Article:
We congratulate you, Frankline!  And we highlight the overlap and the integration of the power of the individual – the initiative you’ve demonstrated, your vision, hard work, perseverance – AND – the power of connection – your relationship with Claudine and other mentors, the organizations that have provided opportunities for learning and demonstrating your capacity for leadership, the support you and peers have provided for one another.

We turn now to Claudine, a leader who both continues to develop herself,  AND, who develops other leaders.  She considers her role as mentor as a sacred responsibility and a gift.   She connects Frankline with other women and men who are role models, includes her in meetings and provides opportunities for Frankline to contribute to various projects. In addition, Claudine takes time to listen, to share her own stories and to provide guidance and suggestions as Frankline journeys her own leadership path.

Claudine
Josephine and Edith, (across the table from Claudine),  professional women
friends of hers.  Frankline is seated at the end of the table on the left, and
Jim and Barb Spraker sit at Claudine’s right.

 

Edith, Josephine and Claudine, professional women, are clear that they provide mentoring, inspiration and support to one another. Intentional connection with other women is one of the most important resources for personal and professional development for women.  Alone, it is easy to become discouraged, but regular connection with other women who can challenge, inspire, support, encourage one another fuels individual passion and action.

Claudine is a practical visionary.  She, along with other professional women in Ouagadougou, founded AProFEn in 2004.  Claudine has been leading this association, which is fully recognized by the government, since that time.  Through the association, these women now provide support to village women who have not had the same educational opportunities, and lead advocacy activities and projects to voice their strong will to overcome their social and economic burdens.   See Claudine’s story describing some of the work they do.

Claudine
Claudine at the site of the Community Center she is having built in
Ouagadougou. The intention is that young women can learn traditional crafts.

Another example of Claudine’s vision – and strategic thinking - is a Center she is having built in Ouagadougou.  A portion of each of her pay-checks goes toward this construction.   It will house a community center where young women can receive various leadership trainings including practical learning on economic empowerment activities such as traditional crafts, and a sales space where their products can be sold.  Claudine’s dream and priority at this moment is for the fulfillment of this ambitious project for which she will welcome any goodwill to help it become reality.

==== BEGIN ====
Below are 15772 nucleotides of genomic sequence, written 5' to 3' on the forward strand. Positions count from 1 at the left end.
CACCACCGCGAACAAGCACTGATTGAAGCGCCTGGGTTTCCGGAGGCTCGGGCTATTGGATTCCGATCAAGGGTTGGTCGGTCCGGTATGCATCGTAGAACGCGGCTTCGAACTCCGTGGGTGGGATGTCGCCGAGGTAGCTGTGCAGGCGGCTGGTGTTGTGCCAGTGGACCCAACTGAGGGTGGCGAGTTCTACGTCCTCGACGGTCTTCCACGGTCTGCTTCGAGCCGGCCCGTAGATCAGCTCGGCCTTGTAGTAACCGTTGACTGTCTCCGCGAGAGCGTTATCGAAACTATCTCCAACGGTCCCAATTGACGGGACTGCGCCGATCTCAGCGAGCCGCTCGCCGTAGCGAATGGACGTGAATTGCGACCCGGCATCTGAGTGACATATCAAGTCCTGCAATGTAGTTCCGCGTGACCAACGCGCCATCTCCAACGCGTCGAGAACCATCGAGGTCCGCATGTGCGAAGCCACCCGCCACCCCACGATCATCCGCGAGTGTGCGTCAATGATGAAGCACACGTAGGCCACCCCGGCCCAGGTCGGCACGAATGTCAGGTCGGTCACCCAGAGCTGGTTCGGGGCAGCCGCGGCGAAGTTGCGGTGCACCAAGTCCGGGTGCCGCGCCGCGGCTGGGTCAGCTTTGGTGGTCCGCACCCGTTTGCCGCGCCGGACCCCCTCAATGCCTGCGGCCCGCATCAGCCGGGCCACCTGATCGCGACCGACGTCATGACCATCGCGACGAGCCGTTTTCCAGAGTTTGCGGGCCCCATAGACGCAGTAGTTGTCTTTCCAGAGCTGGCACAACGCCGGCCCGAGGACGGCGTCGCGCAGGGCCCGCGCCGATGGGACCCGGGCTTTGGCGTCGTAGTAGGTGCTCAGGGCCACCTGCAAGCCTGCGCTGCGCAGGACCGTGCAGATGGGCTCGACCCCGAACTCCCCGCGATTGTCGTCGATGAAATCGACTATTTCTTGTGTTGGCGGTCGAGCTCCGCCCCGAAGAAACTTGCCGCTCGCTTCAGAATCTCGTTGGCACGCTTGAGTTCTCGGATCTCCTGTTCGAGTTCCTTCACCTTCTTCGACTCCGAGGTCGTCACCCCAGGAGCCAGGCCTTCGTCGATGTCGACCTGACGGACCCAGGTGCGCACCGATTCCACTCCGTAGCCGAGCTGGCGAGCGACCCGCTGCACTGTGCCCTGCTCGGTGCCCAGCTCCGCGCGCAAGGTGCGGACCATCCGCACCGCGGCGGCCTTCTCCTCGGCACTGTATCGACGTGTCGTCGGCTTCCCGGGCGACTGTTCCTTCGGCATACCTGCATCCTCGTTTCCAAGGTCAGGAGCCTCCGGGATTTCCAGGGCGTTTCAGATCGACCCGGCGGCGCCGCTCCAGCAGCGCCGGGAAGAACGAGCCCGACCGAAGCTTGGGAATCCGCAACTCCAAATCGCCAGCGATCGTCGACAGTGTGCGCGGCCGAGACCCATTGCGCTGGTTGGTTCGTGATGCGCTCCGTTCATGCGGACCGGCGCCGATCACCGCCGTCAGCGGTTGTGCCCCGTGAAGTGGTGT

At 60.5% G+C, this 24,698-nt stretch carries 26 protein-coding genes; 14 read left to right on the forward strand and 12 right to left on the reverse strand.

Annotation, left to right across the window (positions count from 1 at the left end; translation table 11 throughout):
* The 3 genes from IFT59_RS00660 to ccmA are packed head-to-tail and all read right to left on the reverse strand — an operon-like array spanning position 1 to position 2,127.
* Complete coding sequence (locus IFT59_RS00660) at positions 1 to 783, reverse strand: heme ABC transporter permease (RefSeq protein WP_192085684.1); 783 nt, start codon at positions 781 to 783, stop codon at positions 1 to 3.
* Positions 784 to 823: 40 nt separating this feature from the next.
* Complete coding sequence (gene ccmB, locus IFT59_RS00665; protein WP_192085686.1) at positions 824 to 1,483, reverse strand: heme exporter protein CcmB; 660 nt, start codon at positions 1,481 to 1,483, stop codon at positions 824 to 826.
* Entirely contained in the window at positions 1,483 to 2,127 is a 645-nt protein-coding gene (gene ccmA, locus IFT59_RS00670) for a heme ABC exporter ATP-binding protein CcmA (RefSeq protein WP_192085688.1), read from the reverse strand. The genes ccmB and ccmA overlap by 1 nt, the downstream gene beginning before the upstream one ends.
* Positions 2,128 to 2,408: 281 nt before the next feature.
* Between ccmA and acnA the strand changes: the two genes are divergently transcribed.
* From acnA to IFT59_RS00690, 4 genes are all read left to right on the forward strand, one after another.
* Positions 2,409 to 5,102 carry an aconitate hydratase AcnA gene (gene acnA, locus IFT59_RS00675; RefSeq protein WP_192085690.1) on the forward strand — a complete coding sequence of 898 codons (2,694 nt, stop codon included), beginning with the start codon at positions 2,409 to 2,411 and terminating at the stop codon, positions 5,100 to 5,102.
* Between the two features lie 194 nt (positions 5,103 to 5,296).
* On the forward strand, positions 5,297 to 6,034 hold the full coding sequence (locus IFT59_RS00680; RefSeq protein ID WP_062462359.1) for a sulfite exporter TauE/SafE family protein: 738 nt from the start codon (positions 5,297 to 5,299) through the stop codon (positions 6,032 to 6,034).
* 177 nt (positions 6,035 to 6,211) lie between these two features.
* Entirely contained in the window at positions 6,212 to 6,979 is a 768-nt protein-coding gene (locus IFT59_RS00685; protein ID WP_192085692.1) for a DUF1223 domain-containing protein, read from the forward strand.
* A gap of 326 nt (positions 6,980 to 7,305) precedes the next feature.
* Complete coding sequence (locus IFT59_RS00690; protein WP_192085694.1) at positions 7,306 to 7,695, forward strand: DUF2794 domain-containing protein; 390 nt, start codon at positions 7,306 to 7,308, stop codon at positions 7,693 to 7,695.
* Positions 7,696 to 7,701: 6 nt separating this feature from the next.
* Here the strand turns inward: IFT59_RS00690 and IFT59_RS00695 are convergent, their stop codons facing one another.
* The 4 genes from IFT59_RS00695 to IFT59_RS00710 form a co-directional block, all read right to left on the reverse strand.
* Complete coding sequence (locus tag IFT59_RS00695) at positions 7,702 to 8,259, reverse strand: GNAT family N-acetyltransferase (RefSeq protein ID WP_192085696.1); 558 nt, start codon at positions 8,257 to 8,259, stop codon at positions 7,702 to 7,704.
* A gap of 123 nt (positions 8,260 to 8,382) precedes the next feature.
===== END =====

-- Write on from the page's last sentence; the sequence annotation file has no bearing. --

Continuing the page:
The theme continues!   Betty Kagoro demonstrates her commitment to continue to develop herself – and to develop other leaders.

In October, 2014, Betty received her Master’s Degree in Diplomacy and Human Relations from Nkumba University in Entebbe, Uganda.  Celebrating with family and friends, she “dances for joy!”   

Betty
Betty celebrates achieving her Master’s Degree. 

 

How she managed to complete this degree while employed full time, mother full time, and teen mentor is hard to imagine.  And, of course, it was a stretch.  Betty is very energetic, and also has to bend to the practicality of prioritizing how to channel her energy.  “This is one of life’s lessons,” she says, “and for someone like me with a lot of ideas, it is very difficult, but necessary.”

Now, with the Degree completed, Betty has focused more of that energy on the NGO she founded, Teen Empowerment Uganda (TEU). She recently initiated a Pen Pal Project, requested by the Teens with whom she works.  These teens in Entebbe, Uganda, are connected with teens in Seattle, Washington, enjoying an amazing opportunity to build relationships across cultures and to appreciate similarities and differences in their daily lives.  Check out the updated TEU Blog at:   www.teenempowermentug.org/blog   to learn more about this Project and Betty’s conceptualization of it. This may inspire you to consider how you might help arrange such a Pen Pal connection across cultures. Also on the Blog you can learn about the Celebrating Womanhood Project that Betty has launched, that empowers girls to learn how to manage menstruation.  As they learn to appreciate what is happening to their bodies, it boosts their self-esteem and helps them stay in school to work toward their future goals.

TEU1
The message on these shirts reflects the high regard
Betty has for each of the youth with whom she works.

TEU2
Teen Empowerment Uganda (TEU) teens creating letters to their Pen Pals in Seattle.


These three women model for us the incredible power of both continuing to develop ourselves – and supporting and encouraging the development of other women.   They inspire us – and challenge us - by their example.